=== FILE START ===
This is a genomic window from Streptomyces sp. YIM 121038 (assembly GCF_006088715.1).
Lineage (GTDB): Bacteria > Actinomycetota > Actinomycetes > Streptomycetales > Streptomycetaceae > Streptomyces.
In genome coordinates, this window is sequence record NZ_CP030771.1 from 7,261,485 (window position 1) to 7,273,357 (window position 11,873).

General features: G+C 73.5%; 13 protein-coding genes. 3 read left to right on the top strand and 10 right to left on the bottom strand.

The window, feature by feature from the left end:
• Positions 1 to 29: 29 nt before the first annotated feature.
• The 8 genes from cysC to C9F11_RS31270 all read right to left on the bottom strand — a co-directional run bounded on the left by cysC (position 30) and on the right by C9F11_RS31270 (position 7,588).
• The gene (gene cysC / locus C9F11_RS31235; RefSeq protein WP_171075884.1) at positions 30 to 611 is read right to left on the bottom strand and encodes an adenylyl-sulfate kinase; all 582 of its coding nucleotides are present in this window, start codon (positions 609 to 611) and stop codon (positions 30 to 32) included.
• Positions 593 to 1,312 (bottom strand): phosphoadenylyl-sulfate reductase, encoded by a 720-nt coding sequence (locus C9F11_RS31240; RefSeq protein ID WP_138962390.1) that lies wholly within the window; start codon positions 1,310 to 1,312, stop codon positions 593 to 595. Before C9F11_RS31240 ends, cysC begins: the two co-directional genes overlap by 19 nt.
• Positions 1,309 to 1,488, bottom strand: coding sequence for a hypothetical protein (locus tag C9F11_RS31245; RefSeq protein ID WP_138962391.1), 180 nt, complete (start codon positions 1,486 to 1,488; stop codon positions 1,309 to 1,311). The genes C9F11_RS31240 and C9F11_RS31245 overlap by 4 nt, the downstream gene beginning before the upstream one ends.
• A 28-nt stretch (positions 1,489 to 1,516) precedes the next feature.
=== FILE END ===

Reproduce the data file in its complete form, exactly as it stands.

This is a genomic window from Streptomyces sp. YIM 121038 (assembly GCF_006088715.1).
Lineage (GTDB): Bacteria > Actinomycetota > Actinomycetes > Streptomycetales > Streptomycetaceae > Streptomyces.
In genome coordinates, this window is sequence record NZ_CP030771.1 from 7,261,485 (window position 1) to 7,273,357 (window position 11,873).

General features: G+C 73.5%; 13 protein-coding genes. 3 read left to right on the top strand and 10 right to left on the bottom strand.

The window, feature by feature from the left end:
• Positions 1 to 29: 29 nt before the first annotated feature.
• The 8 genes from cysC to C9F11_RS31270 all read right to left on the bottom strand — a co-directional run bounded on the left by cysC (position 30) and on the right by C9F11_RS31270 (position 7,588).
• The gene (gene cysC / locus C9F11_RS31235; RefSeq protein WP_171075884.1) at positions 30 to 611 is read right to left on the bottom strand and encodes an adenylyl-sulfate kinase; all 582 of its coding nucleotides are present in this window, start codon (positions 609 to 611) and stop codon (positions 30 to 32) included.
• Positions 593 to 1,312 (bottom strand): phosphoadenylyl-sulfate reductase, encoded by a 720-nt coding sequence (locus C9F11_RS31240; RefSeq protein ID WP_138962390.1) that lies wholly within the window; start codon positions 1,310 to 1,312, stop codon positions 593 to 595. Before C9F11_RS31240 ends, cysC begins: the two co-directional genes overlap by 19 nt.
• Positions 1,309 to 1,488, bottom strand: coding sequence for a hypothetical protein (locus tag C9F11_RS31245; RefSeq protein ID WP_138962391.1), 180 nt, complete (start codon positions 1,486 to 1,488; stop codon positions 1,309 to 1,311). The genes C9F11_RS31240 and C9F11_RS31245 overlap by 4 nt, the downstream gene beginning before the upstream one ends.
• A 28-nt stretch (positions 1,489 to 1,516) precedes the next feature.